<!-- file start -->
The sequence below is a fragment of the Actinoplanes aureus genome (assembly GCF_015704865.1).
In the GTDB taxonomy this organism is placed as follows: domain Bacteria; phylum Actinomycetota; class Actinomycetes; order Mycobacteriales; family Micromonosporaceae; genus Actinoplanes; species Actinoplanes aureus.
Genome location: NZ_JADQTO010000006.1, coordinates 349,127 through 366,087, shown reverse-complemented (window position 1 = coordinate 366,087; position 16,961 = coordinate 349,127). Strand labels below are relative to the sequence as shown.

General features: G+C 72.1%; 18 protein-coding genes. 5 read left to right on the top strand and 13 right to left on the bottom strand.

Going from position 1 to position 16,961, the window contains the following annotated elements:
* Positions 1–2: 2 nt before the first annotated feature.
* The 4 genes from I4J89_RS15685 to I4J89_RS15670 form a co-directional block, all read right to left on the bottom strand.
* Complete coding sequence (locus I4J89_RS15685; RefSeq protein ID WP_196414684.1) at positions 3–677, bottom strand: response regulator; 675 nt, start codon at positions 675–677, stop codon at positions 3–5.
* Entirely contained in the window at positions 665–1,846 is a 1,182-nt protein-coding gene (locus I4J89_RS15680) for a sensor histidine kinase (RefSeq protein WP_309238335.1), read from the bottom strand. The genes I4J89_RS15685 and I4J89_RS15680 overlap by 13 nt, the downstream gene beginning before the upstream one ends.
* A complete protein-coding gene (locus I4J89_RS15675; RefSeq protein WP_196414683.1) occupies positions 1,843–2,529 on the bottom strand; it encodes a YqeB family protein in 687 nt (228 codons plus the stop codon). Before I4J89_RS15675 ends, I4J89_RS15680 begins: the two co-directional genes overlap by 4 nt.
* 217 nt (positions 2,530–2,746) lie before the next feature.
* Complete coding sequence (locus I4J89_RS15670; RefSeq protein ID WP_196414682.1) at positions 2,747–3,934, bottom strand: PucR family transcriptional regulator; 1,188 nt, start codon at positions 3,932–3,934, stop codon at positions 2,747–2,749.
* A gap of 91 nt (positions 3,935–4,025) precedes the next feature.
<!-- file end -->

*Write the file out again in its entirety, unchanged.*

The sequence below is a fragment of the Actinoplanes aureus genome (assembly GCF_015704865.1).
In the GTDB taxonomy this organism is placed as follows: domain Bacteria; phylum Actinomycetota; class Actinomycetes; order Mycobacteriales; family Micromonosporaceae; genus Actinoplanes; species Actinoplanes aureus.
Genome location: NZ_JADQTO010000006.1, coordinates 349,127 through 366,087, shown reverse-complemented (window position 1 = coordinate 366,087; position 16,961 = coordinate 349,127). Strand labels below are relative to the sequence as shown.

General features: G+C 72.1%; 18 protein-coding genes. 5 read left to right on the top strand and 13 right to left on the bottom strand.

Going from position 1 to position 16,961, the window contains the following annotated elements:
* Positions 1–2: 2 nt before the first annotated feature.
* The 4 genes from I4J89_RS15685 to I4J89_RS15670 form a co-directional block, all read right to left on the bottom strand.
* Complete coding sequence (locus I4J89_RS15685; RefSeq protein ID WP_196414684.1) at positions 3–677, bottom strand: response regulator; 675 nt, start codon at positions 675–677, stop codon at positions 3–5.
* Entirely contained in the window at positions 665–1,846 is a 1,182-nt protein-coding gene (locus I4J89_RS15680) for a sensor histidine kinase (RefSeq protein WP_309238335.1), read from the bottom strand. The genes I4J89_RS15685 and I4J89_RS15680 overlap by 13 nt, the downstream gene beginning before the upstream one ends.
* A complete protein-coding gene (locus I4J89_RS15675; RefSeq protein WP_196414683.1) occupies positions 1,843–2,529 on the bottom strand; it encodes a YqeB family protein in 687 nt (228 codons plus the stop codon). Before I4J89_RS15675 ends, I4J89_RS15680 begins: the two co-directional genes overlap by 4 nt.
* 217 nt (positions 2,530–2,746) lie before the next feature.
* Complete coding sequence (locus I4J89_RS15670; RefSeq protein ID WP_196414682.1) at positions 2,747–3,934, bottom strand: PucR family transcriptional regulator; 1,188 nt, start codon at positions 3,932–3,934, stop codon at positions 2,747–2,749.
* A gap of 91 nt (positions 3,935–4,025) precedes the next feature.